OLD SAYBROOK, CT (WFSB) -- Old Saybrook officers train and re-certify in “Shoot, Don’t Shoot” scenarios.
Every year, officers need to be re-certified by experts in ‘refresher’ programs, including physical skills sets, and training in their shooting capability.
For the last week, Channel 3 saw the behind-the-scenes of the Old Saybrook Police Department’s “Shoot, Don’t Shoot” program. The program helps keep officers’ skills sharp in split second and possibly life-threatening decisions.
Officer Josh Zarbo and Officer Heath Stratidis told Channel 3 that they will fire at least 60 rounds from their department-issued weapons in the next two hours.
Lieutenant Jeff DePerry is instructing the officers on proper protocol.
“Identify the threat and take action as necessary,” explains Lt. DePerry.
The officers’ first scenario is in the dark, which allows them to test their flashlight technique with a gun in a basement.
“Its effective training. It allows them to make decisions and to justify reasons they made those decisions,” said Lt. DePerry.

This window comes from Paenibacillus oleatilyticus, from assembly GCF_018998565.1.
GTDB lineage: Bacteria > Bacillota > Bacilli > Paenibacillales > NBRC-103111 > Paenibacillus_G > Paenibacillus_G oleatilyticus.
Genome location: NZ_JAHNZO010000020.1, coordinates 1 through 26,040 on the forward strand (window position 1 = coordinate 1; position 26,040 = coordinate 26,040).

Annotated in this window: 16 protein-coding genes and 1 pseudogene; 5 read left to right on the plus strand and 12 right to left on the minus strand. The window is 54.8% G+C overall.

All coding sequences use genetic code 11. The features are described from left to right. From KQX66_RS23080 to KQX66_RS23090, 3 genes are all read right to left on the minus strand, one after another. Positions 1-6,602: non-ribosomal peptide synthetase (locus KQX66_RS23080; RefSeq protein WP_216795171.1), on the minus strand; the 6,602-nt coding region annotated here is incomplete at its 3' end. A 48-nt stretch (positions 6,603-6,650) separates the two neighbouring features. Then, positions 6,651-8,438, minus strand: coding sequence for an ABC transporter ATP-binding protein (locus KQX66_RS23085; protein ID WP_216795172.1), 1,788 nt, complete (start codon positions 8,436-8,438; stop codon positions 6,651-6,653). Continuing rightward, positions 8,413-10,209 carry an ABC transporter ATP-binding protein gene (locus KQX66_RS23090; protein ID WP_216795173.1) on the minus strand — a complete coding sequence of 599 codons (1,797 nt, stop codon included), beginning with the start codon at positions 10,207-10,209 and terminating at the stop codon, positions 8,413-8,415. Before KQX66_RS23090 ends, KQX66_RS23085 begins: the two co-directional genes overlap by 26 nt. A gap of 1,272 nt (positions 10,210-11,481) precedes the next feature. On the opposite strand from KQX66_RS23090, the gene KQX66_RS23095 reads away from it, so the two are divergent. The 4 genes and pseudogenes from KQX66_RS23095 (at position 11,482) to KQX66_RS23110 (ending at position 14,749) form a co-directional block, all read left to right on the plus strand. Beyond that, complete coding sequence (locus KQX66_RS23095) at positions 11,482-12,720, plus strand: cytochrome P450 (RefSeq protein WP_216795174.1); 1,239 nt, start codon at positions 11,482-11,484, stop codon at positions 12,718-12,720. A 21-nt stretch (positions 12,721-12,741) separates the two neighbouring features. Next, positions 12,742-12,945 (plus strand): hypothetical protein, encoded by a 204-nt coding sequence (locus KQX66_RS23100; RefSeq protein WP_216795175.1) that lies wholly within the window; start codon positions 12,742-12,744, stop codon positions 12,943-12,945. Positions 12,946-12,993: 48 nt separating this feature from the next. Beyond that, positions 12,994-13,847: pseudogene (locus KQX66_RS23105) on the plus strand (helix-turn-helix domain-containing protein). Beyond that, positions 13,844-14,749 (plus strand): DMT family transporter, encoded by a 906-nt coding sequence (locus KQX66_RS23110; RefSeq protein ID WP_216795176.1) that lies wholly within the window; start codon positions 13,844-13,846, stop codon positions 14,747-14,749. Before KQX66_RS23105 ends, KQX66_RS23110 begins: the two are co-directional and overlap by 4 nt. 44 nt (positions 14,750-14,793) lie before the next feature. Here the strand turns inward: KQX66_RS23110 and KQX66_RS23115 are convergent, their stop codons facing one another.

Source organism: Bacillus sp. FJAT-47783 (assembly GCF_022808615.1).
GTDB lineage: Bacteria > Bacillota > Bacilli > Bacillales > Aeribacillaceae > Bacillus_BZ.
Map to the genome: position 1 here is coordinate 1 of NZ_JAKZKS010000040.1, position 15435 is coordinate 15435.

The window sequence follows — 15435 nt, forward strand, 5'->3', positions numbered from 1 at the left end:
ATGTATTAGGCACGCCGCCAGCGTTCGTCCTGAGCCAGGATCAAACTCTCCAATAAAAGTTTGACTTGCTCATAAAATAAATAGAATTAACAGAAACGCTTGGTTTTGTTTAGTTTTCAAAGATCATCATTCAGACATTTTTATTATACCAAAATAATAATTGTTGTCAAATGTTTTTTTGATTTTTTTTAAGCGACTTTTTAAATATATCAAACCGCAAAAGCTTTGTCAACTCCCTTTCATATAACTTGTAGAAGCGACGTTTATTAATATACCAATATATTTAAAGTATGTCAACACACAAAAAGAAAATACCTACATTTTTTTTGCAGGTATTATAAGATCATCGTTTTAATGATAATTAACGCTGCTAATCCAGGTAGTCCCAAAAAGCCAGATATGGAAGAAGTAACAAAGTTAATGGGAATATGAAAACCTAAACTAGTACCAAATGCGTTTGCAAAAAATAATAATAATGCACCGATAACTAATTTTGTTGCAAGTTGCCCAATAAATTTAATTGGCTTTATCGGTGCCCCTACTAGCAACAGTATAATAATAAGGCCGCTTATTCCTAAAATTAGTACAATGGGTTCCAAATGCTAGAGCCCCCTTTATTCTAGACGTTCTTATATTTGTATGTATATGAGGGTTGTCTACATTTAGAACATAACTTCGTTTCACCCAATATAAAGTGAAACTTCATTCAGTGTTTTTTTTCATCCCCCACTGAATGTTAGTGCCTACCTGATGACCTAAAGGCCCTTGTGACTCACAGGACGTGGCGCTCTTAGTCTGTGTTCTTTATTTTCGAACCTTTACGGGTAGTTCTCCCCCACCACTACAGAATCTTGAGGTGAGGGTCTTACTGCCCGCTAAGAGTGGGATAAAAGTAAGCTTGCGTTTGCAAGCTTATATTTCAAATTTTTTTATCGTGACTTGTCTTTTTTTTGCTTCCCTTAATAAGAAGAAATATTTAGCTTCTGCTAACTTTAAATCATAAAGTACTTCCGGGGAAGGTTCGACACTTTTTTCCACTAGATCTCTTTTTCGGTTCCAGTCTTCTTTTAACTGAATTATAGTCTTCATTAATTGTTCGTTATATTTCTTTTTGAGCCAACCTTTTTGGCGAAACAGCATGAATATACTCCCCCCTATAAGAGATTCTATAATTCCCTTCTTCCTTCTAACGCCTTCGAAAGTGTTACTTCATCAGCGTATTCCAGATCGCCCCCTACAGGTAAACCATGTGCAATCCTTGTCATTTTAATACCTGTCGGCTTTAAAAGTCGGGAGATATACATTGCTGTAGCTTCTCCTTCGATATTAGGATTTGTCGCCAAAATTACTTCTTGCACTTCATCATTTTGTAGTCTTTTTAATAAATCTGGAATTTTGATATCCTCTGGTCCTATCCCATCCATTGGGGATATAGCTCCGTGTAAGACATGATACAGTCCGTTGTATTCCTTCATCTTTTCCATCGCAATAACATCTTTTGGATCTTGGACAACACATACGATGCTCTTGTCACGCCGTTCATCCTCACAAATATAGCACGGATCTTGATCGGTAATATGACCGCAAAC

The officers’ the biggest lesson is every call from dispatch is different. With their technology, the officers are put into simulations, based on real-life scenarios. In one exercise, the officers were called to respond to a domestic dispute in which a woman was on a couch threatening herself with a gun.
“In the real world you have up, down, left, right behind you, no matter what. Here it’s in front of you but in the real world, it’s all around you,” said Officer Zarbo.
The officers are trained every year. Officers are often trained in a low-light situation, which mimics real-life situations.
“It also shows you that not everything is bad,” Officer Stratidis. “You’re not walking into every situation where someone is going to get arrested, someone is going to get hurt, but it definitely helps you think.”
After each scenario, the officers are critiqued on their response.
“The threat stopped, said Lt. DePery. “The threat stopped, so you stopped shooting.”
The officers told Channel 3 that although the training is a simulation, it feels very real.